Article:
Observing Butterfly Courtship Behaviour

In Conservatory by Cambridge Butterfly Conservatory

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People love to look at butterflies, but have you ever watched them for more than a few minutes? Their colours & patterns can be dazzling to watch, and so can their behaviour.

In a concentrated environment like a tropical butterfly Conservatory, where there can be upwards of 2000 free-flying butterflies on any given day, it’s quite easy to sit back, relax, and watch how they interact.

One of the most intriguing (and sometimes most amusing) behaviour to witness can be that of courtship. Each species of butterfly has their own display or “dance”, which may be performed by both sexes or just the male. These courtship displays help to ensure that butterflies mate with their own species, and communicate receptivity. Think of it as the first date for butterflies to begin to get to know each other.

Then there’s the use of pheromones. Pheromones are species-specific, which also ensures that butterflies find the correct mate. Often it’s the males which release a pheromone that acts to both facilitate receptiveness in females and communicate his desirability as a mate. The male will often hover over the female, wafting the pheromone over her – she will signal by body posture and behaviour if she receptive of his attentions.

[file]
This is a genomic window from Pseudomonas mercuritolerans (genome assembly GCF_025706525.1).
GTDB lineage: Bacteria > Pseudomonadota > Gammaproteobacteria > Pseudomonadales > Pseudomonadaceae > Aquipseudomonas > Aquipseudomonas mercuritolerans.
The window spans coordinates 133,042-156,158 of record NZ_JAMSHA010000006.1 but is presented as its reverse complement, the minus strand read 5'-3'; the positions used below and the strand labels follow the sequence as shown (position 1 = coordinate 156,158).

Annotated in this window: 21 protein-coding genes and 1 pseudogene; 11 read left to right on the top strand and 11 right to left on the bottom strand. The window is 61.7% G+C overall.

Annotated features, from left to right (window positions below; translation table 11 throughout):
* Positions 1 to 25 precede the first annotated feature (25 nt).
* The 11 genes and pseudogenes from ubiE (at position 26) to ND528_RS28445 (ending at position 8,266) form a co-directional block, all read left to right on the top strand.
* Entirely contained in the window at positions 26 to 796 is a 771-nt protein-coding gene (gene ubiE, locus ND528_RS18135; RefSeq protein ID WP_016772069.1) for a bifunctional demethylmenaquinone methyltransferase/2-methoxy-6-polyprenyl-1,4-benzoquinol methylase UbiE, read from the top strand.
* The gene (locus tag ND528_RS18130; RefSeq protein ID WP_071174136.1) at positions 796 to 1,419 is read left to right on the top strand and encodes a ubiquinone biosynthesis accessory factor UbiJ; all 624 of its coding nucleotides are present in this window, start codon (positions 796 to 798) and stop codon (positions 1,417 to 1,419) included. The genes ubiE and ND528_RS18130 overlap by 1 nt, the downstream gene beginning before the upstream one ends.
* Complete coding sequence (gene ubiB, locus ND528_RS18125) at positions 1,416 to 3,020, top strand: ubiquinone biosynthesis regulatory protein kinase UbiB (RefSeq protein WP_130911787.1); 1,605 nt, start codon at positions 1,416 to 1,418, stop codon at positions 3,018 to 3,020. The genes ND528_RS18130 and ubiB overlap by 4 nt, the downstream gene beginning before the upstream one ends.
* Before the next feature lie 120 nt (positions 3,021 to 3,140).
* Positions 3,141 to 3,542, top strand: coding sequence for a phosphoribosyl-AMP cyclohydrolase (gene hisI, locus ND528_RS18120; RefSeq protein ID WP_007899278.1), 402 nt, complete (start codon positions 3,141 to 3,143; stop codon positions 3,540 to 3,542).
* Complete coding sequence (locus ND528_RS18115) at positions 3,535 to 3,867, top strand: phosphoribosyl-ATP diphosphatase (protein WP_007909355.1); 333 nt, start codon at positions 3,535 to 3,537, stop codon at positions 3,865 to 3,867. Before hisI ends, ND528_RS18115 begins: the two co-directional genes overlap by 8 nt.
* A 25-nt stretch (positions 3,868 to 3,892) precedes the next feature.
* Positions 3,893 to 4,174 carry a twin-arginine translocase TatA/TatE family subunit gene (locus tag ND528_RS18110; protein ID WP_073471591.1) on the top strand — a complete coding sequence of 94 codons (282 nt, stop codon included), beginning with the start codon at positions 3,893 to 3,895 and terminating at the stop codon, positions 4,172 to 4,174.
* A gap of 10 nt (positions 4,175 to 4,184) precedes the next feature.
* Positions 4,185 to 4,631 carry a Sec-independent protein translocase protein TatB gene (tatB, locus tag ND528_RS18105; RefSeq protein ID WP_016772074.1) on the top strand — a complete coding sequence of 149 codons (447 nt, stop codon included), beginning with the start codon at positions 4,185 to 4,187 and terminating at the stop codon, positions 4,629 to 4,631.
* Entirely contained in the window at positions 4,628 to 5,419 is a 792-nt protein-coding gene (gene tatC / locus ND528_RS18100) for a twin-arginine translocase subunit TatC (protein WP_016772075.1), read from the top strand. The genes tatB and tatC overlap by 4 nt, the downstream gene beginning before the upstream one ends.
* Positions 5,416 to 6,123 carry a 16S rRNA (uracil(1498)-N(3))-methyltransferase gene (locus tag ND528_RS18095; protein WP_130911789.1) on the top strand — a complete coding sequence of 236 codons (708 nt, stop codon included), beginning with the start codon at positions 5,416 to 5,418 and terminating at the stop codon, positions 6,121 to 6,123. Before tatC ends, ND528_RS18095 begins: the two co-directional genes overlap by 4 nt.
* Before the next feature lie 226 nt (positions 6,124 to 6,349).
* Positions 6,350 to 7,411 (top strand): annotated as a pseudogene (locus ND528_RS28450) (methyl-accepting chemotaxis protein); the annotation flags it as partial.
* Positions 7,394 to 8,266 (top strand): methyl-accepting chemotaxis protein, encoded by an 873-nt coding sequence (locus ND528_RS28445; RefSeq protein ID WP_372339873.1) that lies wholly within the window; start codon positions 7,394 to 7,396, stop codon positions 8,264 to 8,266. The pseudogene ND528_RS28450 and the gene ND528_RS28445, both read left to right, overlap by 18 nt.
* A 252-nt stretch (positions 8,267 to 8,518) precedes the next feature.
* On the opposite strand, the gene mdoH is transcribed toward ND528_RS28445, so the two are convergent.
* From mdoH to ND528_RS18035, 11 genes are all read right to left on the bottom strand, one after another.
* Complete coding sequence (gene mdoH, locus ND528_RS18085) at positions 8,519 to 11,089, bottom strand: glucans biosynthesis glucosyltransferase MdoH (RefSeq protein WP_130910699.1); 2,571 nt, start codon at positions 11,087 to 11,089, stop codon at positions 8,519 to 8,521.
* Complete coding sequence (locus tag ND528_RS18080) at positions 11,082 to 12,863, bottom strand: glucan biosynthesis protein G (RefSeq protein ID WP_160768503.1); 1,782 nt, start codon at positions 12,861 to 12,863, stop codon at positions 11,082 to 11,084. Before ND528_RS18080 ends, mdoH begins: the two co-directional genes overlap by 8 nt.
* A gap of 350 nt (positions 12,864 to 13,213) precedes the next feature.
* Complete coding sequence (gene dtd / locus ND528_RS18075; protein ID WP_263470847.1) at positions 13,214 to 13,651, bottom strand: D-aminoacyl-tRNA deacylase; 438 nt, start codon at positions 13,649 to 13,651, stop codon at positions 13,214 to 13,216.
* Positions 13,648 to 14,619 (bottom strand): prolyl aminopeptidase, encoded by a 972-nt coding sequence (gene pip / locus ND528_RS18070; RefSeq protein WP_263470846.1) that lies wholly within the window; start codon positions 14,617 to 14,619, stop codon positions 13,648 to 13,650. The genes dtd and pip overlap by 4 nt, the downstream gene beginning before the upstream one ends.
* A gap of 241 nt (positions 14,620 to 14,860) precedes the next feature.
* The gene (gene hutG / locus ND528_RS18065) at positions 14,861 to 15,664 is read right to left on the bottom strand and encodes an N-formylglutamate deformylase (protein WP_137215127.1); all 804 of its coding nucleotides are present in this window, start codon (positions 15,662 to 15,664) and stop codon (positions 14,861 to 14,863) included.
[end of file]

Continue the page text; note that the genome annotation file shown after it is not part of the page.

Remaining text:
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Some males have specialized scales on their wings that produce the pheromone; others have special hairs on the side of their thorax. The Rice Paper, however, possesses these

rather spectacular “hair pencils” which they extend from the tip of their abdomen. These hair pencils are what release the pheromones.

A recent visitor, Tara Harvey with Let’s TalkScience, was lucky enough to photograph this fascinating butterfly behaviour between two Rice Papers (photo right)! You can see the male hovering on the right with his hair pencils extruded, while the female sips from a Lantana flower.

You can watch for fascinating behaviour like this and more when you visit the Conservatory. Our friendly interpretive staff are happy to point out things to watch for and explain what you can see. And as always, feel free to share with us your photos and comments!